That figure would drop by about $32 million under the House plan compared with the Senate bill.
In what appeared to be a bid to pick up additional votes for the underlying bill, the House agreed to an amendment Tuesday that could significantly expand the number of veterans organizations allowed to offer up to five lottery devices that are similar in appearance to slot machines. The provision, which has long been a priority for VFW halls and American Legion posts, was approved on a voice vote after some testy debate.
Some counties, including Montgomery, were not included in the amendment at the insistence of local lawmakers. Prince George’s is among those included.
O’Malley’s gambling plan will be on the ballot statewide in November, but Prince George’s is certain to be the epicenter of an expected multimillion-dollar ad campaign.
That’s because a provision in the bill only allows a casino to move forward in Prince George’s if a majority of county voters support the measure, regardless of the statewide tally.
Given that dynamic, the ideal outcome for some gaming companies operating in Maryland would be for the measure to carry statewide but fail in Prince George’s. That way, the operators would get table games but wouldn’t face additional competition from a site better situated to draw patrons from the District and Virginia.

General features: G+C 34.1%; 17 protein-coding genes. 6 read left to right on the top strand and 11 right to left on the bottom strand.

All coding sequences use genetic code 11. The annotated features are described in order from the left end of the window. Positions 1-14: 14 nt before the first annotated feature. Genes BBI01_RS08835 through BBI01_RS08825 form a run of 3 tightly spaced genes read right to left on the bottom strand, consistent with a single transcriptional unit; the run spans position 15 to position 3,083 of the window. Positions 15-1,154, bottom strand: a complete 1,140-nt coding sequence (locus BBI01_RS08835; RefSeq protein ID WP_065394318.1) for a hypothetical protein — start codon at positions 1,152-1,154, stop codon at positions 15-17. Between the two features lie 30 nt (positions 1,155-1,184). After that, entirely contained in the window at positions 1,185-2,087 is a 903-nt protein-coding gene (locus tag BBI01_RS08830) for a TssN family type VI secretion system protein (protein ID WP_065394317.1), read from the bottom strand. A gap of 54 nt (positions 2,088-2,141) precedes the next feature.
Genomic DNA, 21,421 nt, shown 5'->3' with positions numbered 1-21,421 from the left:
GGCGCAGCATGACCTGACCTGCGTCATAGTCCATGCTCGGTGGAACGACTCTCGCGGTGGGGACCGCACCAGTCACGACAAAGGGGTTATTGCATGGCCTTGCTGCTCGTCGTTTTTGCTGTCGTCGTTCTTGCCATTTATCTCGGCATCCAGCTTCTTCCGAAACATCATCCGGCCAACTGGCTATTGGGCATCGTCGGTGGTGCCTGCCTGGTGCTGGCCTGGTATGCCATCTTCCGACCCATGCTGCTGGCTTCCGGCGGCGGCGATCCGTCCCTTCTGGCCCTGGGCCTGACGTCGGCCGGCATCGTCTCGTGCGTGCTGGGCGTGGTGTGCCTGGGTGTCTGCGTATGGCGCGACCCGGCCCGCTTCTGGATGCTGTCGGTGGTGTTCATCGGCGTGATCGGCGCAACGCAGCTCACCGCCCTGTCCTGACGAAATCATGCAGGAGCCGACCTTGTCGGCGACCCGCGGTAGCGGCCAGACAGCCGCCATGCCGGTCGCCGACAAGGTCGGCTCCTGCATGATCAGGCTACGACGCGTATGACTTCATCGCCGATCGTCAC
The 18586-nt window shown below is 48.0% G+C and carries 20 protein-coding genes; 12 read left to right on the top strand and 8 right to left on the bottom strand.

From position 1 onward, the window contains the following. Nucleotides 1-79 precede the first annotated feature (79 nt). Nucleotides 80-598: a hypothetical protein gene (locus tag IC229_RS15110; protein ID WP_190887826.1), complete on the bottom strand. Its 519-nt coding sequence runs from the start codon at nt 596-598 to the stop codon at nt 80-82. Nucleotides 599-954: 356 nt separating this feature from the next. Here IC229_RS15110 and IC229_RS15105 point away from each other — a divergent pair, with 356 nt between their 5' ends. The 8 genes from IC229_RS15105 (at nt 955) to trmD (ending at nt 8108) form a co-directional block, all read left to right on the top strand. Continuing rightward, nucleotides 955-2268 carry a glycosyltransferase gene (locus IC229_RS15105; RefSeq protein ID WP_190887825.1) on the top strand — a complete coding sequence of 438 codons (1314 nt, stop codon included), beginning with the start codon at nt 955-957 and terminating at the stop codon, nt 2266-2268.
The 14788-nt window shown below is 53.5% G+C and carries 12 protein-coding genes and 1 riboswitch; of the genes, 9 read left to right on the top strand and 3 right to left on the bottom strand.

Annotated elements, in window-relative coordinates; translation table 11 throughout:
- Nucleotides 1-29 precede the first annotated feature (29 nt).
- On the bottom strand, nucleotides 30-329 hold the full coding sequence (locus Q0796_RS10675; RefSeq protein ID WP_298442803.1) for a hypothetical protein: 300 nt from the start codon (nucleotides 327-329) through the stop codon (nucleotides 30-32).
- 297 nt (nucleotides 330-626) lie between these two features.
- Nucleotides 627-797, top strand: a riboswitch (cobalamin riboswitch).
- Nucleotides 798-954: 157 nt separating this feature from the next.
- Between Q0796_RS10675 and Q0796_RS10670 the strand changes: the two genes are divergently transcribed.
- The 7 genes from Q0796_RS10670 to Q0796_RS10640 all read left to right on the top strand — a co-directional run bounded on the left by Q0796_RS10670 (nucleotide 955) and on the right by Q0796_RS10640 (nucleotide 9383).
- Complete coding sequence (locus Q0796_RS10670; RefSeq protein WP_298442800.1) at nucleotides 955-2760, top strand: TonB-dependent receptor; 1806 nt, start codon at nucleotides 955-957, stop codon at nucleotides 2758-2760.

The bill’s passage also underscored the clout O’Malley retains in Annapolis.
As his national political travels have increased in recent months, so too has grumbling among lawmakers that he is more interested in positioning himself for national office than tending to matters back home.
A few high-profile O’Malley initiatives fell short in the regular session — including a transportation plan that went nowhere — and the governor shared some of the blame for a final-night debacle that brought down both a major tax bill and gambling proposal.
Weeks later, O’Malley announced a pair of special sessions to mop up work on those two issues, pressing forward on gambling despite a lack of enthusiasm from House members.
O’Malley himself had dismissed an expanded gambling proposal during the regular session as a distraction, and as recently as last week, he proclaimed that he was “so sick” of the issue that he just wanted to put it behind him.
Nevertheless, O’Malley developed a new proposal and prodded delegates to accept a long-standing priority for the Senate president.
The bill would invite bids for a Prince George’s site from a swath of the county that includes both National Harbor and Rosecroft.
Baker has championed a site at National Harbor, the 300-acre mini-city on the Potomac River, drawing protest from Penn National Gaming, the owner of Rosecroft, a horse track in Fort Washington.
As envisioned, a casino at National Harbor would sit atop a wind-whipped hill just to the east of the heart of the development.
Penn has pledged it would build a new, state-of-the art facility at Rosecroft.
Even though it would be eligible for a Prince George’s license, Penn has called the process in Maryland “sleazy,” and signaled that the company is willing to pour millions into efforts to defeat the referendum.
Penn also has an out-of-state interest to protect. It is the owner of a full-fledged casino in Charles Town, W.Va., that stands to lose more of its Maryland customer base if a facility pops up in Prince George’s.
Aaron C. Davis contributed to this report.